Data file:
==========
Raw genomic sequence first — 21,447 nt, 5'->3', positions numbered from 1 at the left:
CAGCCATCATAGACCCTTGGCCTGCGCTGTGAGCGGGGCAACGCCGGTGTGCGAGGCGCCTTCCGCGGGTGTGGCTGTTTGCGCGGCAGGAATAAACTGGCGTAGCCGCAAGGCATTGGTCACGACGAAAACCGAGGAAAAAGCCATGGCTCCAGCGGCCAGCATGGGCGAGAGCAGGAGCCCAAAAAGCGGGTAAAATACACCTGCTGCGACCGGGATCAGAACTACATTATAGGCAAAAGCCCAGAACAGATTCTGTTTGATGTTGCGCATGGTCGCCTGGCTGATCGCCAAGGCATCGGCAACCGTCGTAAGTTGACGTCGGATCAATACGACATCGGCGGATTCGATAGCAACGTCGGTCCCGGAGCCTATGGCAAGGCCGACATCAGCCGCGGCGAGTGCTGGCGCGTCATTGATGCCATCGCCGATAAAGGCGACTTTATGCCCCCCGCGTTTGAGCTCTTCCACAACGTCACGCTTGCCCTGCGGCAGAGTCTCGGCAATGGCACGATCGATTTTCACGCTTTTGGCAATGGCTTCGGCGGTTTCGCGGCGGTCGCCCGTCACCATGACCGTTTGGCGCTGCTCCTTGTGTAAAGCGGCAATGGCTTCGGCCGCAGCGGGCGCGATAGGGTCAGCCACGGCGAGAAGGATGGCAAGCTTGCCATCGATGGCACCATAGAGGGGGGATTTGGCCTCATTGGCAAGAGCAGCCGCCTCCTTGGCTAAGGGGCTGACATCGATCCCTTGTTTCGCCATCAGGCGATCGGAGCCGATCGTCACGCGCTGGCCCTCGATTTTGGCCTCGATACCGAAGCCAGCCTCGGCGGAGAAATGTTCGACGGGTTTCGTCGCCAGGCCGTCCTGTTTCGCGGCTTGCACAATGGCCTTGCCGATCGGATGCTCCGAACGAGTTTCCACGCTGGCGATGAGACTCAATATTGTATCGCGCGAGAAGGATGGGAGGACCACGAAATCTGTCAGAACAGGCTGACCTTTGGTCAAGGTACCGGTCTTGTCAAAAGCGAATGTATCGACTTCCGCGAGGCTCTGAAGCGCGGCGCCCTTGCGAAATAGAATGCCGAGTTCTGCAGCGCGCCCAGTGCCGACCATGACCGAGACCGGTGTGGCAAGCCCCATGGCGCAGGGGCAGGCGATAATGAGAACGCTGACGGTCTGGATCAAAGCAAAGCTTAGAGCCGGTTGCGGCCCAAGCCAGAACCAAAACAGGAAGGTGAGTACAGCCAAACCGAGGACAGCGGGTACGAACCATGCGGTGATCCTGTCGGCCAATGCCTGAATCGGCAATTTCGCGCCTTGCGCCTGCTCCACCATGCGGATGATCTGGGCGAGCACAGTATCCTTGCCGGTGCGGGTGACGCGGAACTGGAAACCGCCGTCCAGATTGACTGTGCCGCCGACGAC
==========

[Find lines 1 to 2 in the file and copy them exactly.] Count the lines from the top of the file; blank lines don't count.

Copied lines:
Raw genomic sequence first — 21,447 nt, 5'->3', positions numbered from 1 at the left:
CAGCCATCATAGACCCTTGGCCTGCGCTGTGAGCGGGGCAACGCCGGTGTGCGAGGCGCCTTCCGCGGGTGTGGCTGTTTGCGCGGCAGGAATAAACTGGCGTAGCCGCAAGGCATTGGTCACGACGAAAACCGAGGAAAAAGCCATGGCTCCAGCGGCCAGCATGGGCGAGAGCAGGAGCCCAAAAAGCGGGTAAAATACACCTGCTGCGACCGGGATCAGAACTACATTATAGGCAAAAGCCCAGAACAGATTCTGTTTGATGTTGCGCATGGTCGCCTGGCTGATCGCCAAGGCATCGGCAACCGTCGTAAGTTGACGTCGGATCAATACGACATCGGCGGATTCGATAGCAACGTCGGTCCCGGAGCCTATGGCAAGGCCGACATCAGCCGCGGCGAGTGCTGGCGCGTCATTGATGCCATCGCCGATAAAGGCGACTTTATGCCCCCCGCGTTTGAGCTCTTCCACAACGTCACGCTTGCCCTGCGGCAGAGTCTCGGCAATGGCACGATCGATTTTCACGCTTTTGGCAATGGCTTCGGCGGTTTCGCGGCGGTCGCCCGTCACCATGACCGTTTGGCGCTGCTCCTTGTGTAAAGCGGCAATGGCTTCGGCCGCAGCGGGCGCGATAGGGTCAGCCACGGCGAGAAGGATGGCAAGCTTGCCATCGATGGCACCATAGAGGGGGGATTTGGCCTCATTGGCAAGAGCAGCCGCCTCCTTGGCTAAGGGGCTGACATCGATCCCTTGTTTCGCCATCAGGCGATCGGAGCCGATCGTCACGCGCTGGCCCTCGATTTTGGCCTCGATACCGAAGCCAGCCTCGGCGGAGAAATGTTCGACGGGTTTCGTCGCCAGGCCGTCCTGTTTCGCGGCTTGCACAATGGCCTTGCCGATCGGATGCTCCGAACGAGTTTCCACGCTGGCGATGAGACTCAATATTGTATCGCGCGAGAAGGATGGGAGGACCACGAAATCTGTCAGAACAGGCTGACCTTTGGTCAAGGTACCGGTCTTGTCAAAAGCGAATGTATCGACTTCCGCGAGGCTCTGAAGCGCGGCGCCCTTGCGAAATAGAATGCCGAGTTCTGCAGCGCGCCCAGTGCCGACCATGACCGAGACCGGTGTGGCAAGCCCCATGGCGCAGGGGCAGGCGATAATGAGAACGCTGACGGTCTGGATCAAAGCAAAGCTTAGAGCCGGTTGCGGCCCAAGCCAGAACCAAAACAGGAAGGTGAGTACAGCCAAACCGAGGACAGCGGGTACGAACCATGCGGTGATCCTGTCGGCCAATGCCTGAATCGGCAATTTCGCGCCTTGCGCCTGCTCCACCATGCGGATGATCTGGGCGAGCACAGTATCCTTGCCGGTGCGGGTGACGCGGAACTGGAAACCGCCGTCCAGATTGACTGTGCCGCCGACGAC